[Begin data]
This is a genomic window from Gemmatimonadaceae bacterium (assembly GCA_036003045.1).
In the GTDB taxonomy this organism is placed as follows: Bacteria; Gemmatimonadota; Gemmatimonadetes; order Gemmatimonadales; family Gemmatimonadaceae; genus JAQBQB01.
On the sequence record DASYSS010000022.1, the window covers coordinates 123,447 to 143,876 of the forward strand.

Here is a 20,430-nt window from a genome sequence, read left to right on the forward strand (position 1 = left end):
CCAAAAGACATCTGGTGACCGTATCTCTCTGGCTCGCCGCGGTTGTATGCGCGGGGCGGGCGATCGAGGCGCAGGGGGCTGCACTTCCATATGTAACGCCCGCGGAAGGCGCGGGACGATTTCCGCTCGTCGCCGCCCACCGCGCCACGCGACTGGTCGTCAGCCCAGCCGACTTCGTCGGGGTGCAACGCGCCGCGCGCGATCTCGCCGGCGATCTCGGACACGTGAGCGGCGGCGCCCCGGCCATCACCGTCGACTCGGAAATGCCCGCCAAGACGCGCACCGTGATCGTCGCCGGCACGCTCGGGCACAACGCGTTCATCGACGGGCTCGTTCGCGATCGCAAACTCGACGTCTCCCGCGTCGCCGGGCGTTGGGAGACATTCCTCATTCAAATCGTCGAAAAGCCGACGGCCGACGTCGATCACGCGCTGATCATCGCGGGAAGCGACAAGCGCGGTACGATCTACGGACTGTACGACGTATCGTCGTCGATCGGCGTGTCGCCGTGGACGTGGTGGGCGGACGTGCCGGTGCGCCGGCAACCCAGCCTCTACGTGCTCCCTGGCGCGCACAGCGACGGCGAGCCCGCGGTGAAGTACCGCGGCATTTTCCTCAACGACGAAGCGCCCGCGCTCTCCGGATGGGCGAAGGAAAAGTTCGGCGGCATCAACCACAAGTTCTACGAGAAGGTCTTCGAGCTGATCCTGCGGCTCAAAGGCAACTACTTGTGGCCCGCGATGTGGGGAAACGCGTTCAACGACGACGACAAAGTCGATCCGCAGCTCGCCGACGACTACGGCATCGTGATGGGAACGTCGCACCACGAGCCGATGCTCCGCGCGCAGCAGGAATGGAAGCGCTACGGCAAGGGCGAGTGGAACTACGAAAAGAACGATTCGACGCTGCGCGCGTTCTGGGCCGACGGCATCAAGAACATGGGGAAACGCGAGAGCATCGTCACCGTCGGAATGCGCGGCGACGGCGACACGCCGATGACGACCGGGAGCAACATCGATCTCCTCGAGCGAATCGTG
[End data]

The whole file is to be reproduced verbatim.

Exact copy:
This is a genomic window from Gemmatimonadaceae bacterium (assembly GCA_036003045.1).
In the GTDB taxonomy this organism is placed as follows: Bacteria; Gemmatimonadota; Gemmatimonadetes; order Gemmatimonadales; family Gemmatimonadaceae; genus JAQBQB01.
On the sequence record DASYSS010000022.1, the window covers coordinates 123,447 to 143,876 of the forward strand.

Here is a 20,430-nt window from a genome sequence, read left to right on the forward strand (position 1 = left end):
CCAAAAGACATCTGGTGACCGTATCTCTCTGGCTCGCCGCGGTTGTATGCGCGGGGCGGGCGATCGAGGCGCAGGGGGCTGCACTTCCATATGTAACGCCCGCGGAAGGCGCGGGACGATTTCCGCTCGTCGCCGCCCACCGCGCCACGCGACTGGTCGTCAGCCCAGCCGACTTCGTCGGGGTGCAACGCGCCGCGCGCGATCTCGCCGGCGATCTCGGACACGTGAGCGGCGGCGCCCCGGCCATCACCGTCGACTCGGAAATGCCCGCCAAGACGCGCACCGTGATCGTCGCCGGCACGCTCGGGCACAACGCGTTCATCGACGGGCTCGTTCGCGATCGCAAACTCGACGTCTCCCGCGTCGCCGGGCGTTGGGAGACATTCCTCATTCAAATCGTCGAAAAGCCGACGGCCGACGTCGATCACGCGCTGATCATCGCGGGAAGCGACAAGCGCGGTACGATCTACGGACTGTACGACGTATCGTCGTCGATCGGCGTGTCGCCGTGGACGTGGTGGGCGGACGTGCCGGTGCGCCGGCAACCCAGCCTCTACGTGCTCCCTGGCGCGCACAGCGACGGCGAGCCCGCGGTGAAGTACCGCGGCATTTTCCTCAACGACGAAGCGCCCGCGCTCTCCGGATGGGCGAAGGAAAAGTTCGGCGGCATCAACCACAAGTTCTACGAGAAGGTCTTCGAGCTGATCCTGCGGCTCAAAGGCAACTACTTGTGGCCCGCGATGTGGGGAAACGCGTTCAACGACGACGACAAAGTCGATCCGCAGCTCGCCGACGACTACGGCATCGTGATGGGAACGTCGCACCACGAGCCGATGCTCCGCGCGCAGCAGGAATGGAAGCGCTACGGCAAGGGCGAGTGGAACTACGAAAAGAACGATTCGACGCTGCGCGCGTTCTGGGCCGACGGCATCAAGAACATGGGGAAACGCGAGAGCATCGTCACCGTCGGAATGCGCGGCGACGGCGACACGCCGATGACGACCGGGAGCAACATCGATCTCCTCGAGCGAATCGTG